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Layoffs at West Virginia University Expose Right-Wing Trends Sweeping Higher Ed

Unspoken right-wing ideological motivations operate beneath the language of brute financial calculus.

Woodburn Hall at West Virginia University is pictured at sunset.

Part of the Series

The current crisis at West Virginia University (WVU) is a case study demonstrating not only the telltale signs of manufactured neoliberal austerity, but also the underlying acceptance of right-wing extremist trends in higher education masquerading as “necessary” budget cuts for the financial survival of the university.

The Case of West Virginia University

On August 11, 2023, the board of governors at WVU released a long-anticipated budget plan outlining its proposed actions for mitigating the university’s apparent financial straits, citing a $45 million annual deficit projected to grow to nearly $75 million over five years. The proposal included cutting 32 majors, firing 169 full-time faculty and gutting the entire Department of World Languages, Literatures, and Linguistics, which means ceasing the delivery of language instruction altogether while discontinuing the foreign language requirement for students. According to university President E. Gordon Gee, as a “modern land-grant university,” WVU ought to provide “modern ways of delivering content,” which included an informal proposal for “alternative methods of delivery” for students still interested in language learning. The university says that might mean pivoting to a corporate partnership model with an “online language app” (such as Duolingo).

Following a massive student and faculty walkout, WVU responded by modestly scaling back the proposed cuts — though the revisions were immediately ridiculed by astute and unwavering student and faculty activists. Beyond revealing a naiveté on the part of the board of governors and Gee, these revisions displayed their willingness to apply cold, economic rationalization to conceal the ideological and political motivations underpinning the privatization of the modern university.

On September 15, 2023, the board voted in favor of discontinuing world languages, slashing 28 majors, cutting programs such as art history, education, architecture and even some STEM fields, and firing 140 faculty members.

According to Lisa M. Corrigan, WVU’s justifications for these cuts are based on fabrications: “These cuts were recommended by the consulting firm rpk GROUP,” writes Corrigan, who argues that what is happening now at “WVU is a harbinger for what awaits much of U.S. higher education” through manufactured crises and similarly draconian financial remedies. Corrigan also asserts that WVU “has been plagued by gross financial mismanagement by administrators and consultants who have funneled money into massive administrative bloat and capital projects at the expense of faculty hires and support for faculty and graduate students.”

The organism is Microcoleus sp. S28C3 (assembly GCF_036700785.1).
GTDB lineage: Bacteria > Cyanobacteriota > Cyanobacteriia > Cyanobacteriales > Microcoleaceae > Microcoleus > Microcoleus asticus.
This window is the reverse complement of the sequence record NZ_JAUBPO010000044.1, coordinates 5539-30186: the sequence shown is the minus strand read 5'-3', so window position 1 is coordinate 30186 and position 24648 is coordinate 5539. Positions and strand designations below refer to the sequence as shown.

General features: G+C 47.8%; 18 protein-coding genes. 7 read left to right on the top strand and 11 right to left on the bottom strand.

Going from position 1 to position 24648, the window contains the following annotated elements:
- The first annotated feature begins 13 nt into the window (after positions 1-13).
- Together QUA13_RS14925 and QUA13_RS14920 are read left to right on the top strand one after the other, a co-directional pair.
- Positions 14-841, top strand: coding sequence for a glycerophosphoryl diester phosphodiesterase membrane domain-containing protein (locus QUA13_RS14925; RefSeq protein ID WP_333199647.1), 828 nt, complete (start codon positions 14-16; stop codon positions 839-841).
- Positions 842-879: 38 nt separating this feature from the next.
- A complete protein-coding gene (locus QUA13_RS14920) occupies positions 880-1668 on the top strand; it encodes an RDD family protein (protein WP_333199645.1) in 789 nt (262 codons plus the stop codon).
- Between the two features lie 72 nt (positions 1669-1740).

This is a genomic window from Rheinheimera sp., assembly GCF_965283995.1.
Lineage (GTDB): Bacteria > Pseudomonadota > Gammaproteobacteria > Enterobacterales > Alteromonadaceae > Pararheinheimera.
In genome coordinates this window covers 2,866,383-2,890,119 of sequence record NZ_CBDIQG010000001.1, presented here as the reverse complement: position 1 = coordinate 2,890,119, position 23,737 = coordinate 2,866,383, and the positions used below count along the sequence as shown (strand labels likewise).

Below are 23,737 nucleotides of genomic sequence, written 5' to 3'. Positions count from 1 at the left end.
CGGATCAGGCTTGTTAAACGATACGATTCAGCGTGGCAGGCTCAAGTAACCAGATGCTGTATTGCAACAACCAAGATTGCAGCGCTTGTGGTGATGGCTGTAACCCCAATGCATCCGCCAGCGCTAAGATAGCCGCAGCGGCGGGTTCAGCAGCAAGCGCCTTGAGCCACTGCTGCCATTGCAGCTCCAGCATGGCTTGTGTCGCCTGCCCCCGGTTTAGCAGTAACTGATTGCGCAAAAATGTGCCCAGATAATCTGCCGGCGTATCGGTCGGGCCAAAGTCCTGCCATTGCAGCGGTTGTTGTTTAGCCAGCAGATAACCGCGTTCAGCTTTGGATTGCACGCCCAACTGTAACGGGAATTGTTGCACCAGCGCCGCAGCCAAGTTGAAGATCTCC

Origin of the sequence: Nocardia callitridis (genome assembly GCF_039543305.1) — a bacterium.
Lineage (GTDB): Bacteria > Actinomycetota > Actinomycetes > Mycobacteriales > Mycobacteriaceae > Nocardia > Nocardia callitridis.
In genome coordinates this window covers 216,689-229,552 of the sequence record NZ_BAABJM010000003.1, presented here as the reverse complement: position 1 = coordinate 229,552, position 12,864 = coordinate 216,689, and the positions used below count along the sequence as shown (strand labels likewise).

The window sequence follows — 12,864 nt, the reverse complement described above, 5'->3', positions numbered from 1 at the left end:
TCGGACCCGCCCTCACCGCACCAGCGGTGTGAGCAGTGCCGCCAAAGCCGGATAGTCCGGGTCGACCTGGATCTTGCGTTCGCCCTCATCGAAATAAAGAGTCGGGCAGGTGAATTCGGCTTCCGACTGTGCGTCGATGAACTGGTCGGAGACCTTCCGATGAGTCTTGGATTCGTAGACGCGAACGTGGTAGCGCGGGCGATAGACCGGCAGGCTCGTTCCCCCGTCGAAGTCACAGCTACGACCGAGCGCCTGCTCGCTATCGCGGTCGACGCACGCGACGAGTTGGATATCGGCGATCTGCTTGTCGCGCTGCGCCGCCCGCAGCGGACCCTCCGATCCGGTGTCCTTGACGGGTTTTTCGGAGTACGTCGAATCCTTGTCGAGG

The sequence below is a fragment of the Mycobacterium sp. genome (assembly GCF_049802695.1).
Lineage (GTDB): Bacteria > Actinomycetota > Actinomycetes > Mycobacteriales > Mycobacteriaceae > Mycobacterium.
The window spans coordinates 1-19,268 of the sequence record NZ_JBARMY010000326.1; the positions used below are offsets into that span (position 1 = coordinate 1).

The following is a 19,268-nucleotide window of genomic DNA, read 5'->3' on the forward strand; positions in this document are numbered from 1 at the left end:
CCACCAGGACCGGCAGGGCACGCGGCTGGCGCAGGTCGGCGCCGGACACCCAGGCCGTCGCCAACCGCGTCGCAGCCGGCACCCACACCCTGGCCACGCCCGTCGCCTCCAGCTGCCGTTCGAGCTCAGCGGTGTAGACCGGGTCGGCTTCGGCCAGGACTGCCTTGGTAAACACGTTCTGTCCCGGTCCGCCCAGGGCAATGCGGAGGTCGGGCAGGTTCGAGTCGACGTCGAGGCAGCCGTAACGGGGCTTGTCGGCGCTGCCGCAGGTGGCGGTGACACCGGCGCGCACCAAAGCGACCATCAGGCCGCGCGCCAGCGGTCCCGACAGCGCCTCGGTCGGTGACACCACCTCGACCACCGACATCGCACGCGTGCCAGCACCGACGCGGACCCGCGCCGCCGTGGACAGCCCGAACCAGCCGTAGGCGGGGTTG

It is not surprising that Gee’s calls for modernization have failed to gain traction among the students and the rank and file. Most recently, WVU faculty proposed their own path toward modernization with a vote of no confidence in Gee, who makes $800,000 a year. The vote passed overwhelmingly 797 to 100. Faculty also passed a resolution fully condemning the university’s sweeping proposal.

Manufactured Austerity

WVU was the recent subject of an episode of “The American Vandal” podcast entitled “Ponzi Austerity and the Monolingual University.” The show’s host, Matt Seybold, associate professor of American literature & Mark Twain studies at Elmira College and resident scholar at the Center for Mark Twain Studies, interviews critics and academics who have written on these twin crises.

In episode three, Seybold draws upon former Greek Finance Minister Yanis Varoufakis’s concept of “Ponzi austerity,” borrowing the term to describe what we’re seeing happen in higher education nationwide, and at WVU in particular. Ponzi austerity refers to the “redirection of public funds to private capital through an intermediary,” according to Seybold, who also observed that higher education in the United States has become a “preferred vehicle” for this process. Private consulting firms like rpk GROUP play a role in the transformation of public funds into private capital in the case of WVU.

While the political economy of this transfer of capital through manufactured austerity is front and center in the series, it also indicts what are described as the “monolingual” tendencies of U.S. higher education and American culture more broadly. Seybold interviews Ignacio M. Sánchez Prado, the Jarvis Thurston and Mona van Duyn Professor in the Humanities at Washington University in St. Louis, who critiqued the provincialism of the U.S. university system, and English studies in particular. For Prado, who wrote recently about the crisis of humanities, English studies and the U.S. university reproduce the “imperial logic of the Anglophone,” which is to say, they position the English language and English literature as the hegemonic, standard or otherwise natural mode of instruction in higher education.

We are seeing this variety of provincialism and cultural hegemony unabashedly exercised by the WVU board of governors and Gee. The near-total elimination of the Department of World Languages, Literatures, and Linguistics clearly echoes the kind of “provincialism [as] an imperial trait” discussed by Prado and Seybold. WVU attempted to rationalize this unprecedented elimination of language instruction by citing the unpopularity of language majors among students as well as the lack of financial power that language instruction offers for WVU, despite the university’s own internal survey data revealing otherwise. As Lisa DiBartolomeo, teaching professor of Russian, Slavic and Eastern European studies at WVU, recently observed, “we see that our department generates more revenue than it costs to operate,” and, as she told the Chronicle of Higher Education, “we actually make the university money,” calling into question the reasoning for gutting the department. Such a mismatch clearly points to unspoken ideological motivations operating beneath the language of brute financial calculus.

Right-Wing Ideologies to Deny Access